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The iPod as an iconic cultural force

o Benj Edwards
23.10.2011 kl 14:57 | Macworld.com

Rarely does an electronic gadget become so ubiquitous that it defines an entire market category and transcends the mantle of nerd toy to become an iconic cultural force. Apple's iPod, introduced 10 years ago Sunday, accomplished just that.

 

Rarely does an electronic gadget become so ubiquitous that it defines an entire market category and transcends the mantle of nerd toy to become an iconic cultural force. Apple's iPod, introduced 10 years ago Sunday, accomplished just that.

For all the praise tech pundits like to heap on the iPod, we have to keep things in perspective. iPod's reign on this earth has been short--powerful and influential, but short.

The classic iPod design, with its scroll wheel interface, remained relevant for only six years--from 2001 to 2007, when Apple introduced the iPhone and iPod touch. As it stands today, dedicate hardware MP3 players have taken a bit role in a larger cast of software applications on multifunction devices like smartphones.

Historically speaking, the classic iPod era passed in a blink of an eye. But even in six years, Apple's parade of tiny media devices made quite an impact, and it has continued to the present. Here are a few major ways iPod changed the world.

1. It transformed Apple

In 2001, before the iPod launched, most people knew Apple best for its line of Mac computers. By 2004, the iPod dominated Apple's identity in the public consciousness. And for good reason; it was a breakout product that quickly began to earn more revenue for Apple than any product it had ever sold.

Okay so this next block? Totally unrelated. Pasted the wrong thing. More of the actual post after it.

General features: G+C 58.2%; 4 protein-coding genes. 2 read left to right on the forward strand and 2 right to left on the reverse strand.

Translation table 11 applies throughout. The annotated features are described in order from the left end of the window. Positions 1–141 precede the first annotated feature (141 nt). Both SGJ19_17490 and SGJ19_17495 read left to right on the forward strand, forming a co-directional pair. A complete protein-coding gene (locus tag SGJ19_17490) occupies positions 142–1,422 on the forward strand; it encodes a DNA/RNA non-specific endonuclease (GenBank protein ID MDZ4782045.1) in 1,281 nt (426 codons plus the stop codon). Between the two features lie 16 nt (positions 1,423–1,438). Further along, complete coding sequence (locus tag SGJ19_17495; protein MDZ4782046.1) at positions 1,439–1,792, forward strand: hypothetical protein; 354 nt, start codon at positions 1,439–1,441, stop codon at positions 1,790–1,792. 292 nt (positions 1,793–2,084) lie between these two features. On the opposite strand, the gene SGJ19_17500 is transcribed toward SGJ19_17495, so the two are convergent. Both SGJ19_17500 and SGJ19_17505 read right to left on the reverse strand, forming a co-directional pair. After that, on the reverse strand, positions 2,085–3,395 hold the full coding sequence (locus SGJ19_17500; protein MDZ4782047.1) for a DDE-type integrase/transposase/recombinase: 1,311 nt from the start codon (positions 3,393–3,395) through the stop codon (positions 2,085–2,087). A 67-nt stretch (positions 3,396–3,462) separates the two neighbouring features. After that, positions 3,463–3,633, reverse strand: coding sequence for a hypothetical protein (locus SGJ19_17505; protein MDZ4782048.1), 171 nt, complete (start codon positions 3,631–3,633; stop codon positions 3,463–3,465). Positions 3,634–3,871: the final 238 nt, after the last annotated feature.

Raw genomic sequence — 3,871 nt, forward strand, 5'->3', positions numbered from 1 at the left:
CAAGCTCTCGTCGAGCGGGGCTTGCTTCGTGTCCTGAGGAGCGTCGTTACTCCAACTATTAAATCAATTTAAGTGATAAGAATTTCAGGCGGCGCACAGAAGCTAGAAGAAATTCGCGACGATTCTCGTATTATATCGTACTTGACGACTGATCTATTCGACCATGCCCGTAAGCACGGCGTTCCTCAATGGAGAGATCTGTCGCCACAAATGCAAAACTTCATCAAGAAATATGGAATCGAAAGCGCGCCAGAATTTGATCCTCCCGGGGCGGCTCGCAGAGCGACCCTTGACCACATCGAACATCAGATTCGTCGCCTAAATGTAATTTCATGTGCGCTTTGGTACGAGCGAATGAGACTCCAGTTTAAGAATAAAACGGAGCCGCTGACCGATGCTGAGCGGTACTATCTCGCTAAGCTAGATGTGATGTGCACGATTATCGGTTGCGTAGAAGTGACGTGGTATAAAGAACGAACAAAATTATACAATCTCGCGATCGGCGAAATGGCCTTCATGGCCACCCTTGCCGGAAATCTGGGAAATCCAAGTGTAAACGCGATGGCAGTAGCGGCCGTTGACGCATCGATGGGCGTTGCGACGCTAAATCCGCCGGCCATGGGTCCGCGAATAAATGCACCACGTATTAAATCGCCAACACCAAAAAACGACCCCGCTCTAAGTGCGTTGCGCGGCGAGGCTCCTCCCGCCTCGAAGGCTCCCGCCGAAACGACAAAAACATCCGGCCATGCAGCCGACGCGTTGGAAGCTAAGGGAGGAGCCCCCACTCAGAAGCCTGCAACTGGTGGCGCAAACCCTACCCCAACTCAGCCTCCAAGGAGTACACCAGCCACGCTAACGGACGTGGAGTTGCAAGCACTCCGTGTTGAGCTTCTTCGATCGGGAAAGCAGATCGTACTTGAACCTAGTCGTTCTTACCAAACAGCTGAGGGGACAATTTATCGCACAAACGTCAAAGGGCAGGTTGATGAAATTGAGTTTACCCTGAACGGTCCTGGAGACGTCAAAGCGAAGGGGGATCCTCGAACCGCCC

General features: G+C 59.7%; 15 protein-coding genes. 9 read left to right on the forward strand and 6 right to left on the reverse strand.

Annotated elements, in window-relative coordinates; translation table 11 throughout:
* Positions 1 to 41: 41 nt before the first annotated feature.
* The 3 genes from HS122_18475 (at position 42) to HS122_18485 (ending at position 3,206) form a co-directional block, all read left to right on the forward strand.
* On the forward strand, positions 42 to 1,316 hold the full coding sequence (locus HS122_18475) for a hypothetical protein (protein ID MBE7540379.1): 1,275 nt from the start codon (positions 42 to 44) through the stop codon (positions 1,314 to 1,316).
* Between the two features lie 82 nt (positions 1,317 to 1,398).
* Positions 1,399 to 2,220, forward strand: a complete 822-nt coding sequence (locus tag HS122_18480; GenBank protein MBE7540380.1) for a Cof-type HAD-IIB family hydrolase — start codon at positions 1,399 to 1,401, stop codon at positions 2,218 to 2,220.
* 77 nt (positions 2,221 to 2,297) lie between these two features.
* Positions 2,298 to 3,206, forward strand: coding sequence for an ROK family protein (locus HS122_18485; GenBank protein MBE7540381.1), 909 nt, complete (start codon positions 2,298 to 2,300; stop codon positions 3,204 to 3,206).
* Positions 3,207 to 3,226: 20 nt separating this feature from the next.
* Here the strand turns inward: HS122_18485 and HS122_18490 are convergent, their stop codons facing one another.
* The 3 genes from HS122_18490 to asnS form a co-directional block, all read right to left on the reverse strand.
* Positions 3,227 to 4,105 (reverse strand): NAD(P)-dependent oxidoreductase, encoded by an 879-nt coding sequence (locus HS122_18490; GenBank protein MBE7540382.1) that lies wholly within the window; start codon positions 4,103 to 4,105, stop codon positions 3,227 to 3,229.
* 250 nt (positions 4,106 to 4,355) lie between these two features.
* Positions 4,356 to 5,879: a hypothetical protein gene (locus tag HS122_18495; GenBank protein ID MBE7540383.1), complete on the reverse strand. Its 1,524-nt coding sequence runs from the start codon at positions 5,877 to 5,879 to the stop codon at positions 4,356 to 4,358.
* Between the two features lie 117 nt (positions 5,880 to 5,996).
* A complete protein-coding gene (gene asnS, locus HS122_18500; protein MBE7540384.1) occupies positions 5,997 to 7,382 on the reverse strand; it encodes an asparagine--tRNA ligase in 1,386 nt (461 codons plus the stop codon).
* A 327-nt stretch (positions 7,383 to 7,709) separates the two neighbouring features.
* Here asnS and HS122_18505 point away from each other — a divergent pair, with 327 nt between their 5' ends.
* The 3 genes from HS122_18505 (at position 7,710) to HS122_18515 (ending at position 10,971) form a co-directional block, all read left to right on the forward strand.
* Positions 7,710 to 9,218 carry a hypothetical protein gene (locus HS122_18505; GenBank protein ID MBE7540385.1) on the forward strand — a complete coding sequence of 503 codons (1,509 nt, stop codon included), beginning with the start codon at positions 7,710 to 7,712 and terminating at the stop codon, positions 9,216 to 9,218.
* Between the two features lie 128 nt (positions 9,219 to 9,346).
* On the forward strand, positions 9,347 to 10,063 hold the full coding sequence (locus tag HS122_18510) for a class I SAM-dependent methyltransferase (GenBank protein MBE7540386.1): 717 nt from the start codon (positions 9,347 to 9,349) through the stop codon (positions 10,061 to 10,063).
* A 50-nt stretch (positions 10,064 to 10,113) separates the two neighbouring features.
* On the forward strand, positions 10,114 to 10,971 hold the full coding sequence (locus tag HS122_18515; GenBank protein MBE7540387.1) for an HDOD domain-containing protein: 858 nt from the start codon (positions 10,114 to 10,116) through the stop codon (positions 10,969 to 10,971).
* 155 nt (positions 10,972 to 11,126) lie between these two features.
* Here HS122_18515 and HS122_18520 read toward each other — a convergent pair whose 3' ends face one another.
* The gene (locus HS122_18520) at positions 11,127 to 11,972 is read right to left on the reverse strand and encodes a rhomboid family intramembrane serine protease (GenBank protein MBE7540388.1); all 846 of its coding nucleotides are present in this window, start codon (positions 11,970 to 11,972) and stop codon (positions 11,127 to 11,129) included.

Before the iPod, Apple products were consigned to the Mac nerd ghetto. You'd be hard pressed to pull a random person off the street and find that they knew even what Apple was. But by 2004, the iPod had sold enough units that everyone wanted and/or used an iPod, making Apple a mainstream cultural player like never before. At that point, if you asked a person on the street what products Apple made, odds are pretty good that they'd pull an iPod out of their pocket and show you.

It's amusing to point out that, in 2004, Apple had been making Macs for 20 years--and the iPod for only three--and that one digital music player changed the fundamental nature of a thirty year-old company almost overnight. Within a few years, Apple expanded into two other consumer electronic categories with the Apple TV and the iPhone. To reflect these changes, Apple Computer, Inc. dropped the "Computer" from its corporate name in 2007.

The iPod's success went hand-in-hand with the iTunes Music Store, which opened in 2003 and became the United States' largest music retailer only five years later. Apple's domination of the music industry, along with iPod follow-ups like the iPhone and iPad, soon made Apple the second most valuable corporation in the world.

2. It shook up the music industry

The turn of the millennium saw the music industry in a flat-out panic. MP3s gained popularity around the mid-late 1990s due to small file sizes and relatively high sound quality. By 2000, users illegally traded hundreds of thousands of songs in MP3 format on Napster, a peer-to-peer music sharing service. The music industry found itself competing against an unregulated spigot of digital music files that flowed as freely as water from a tap.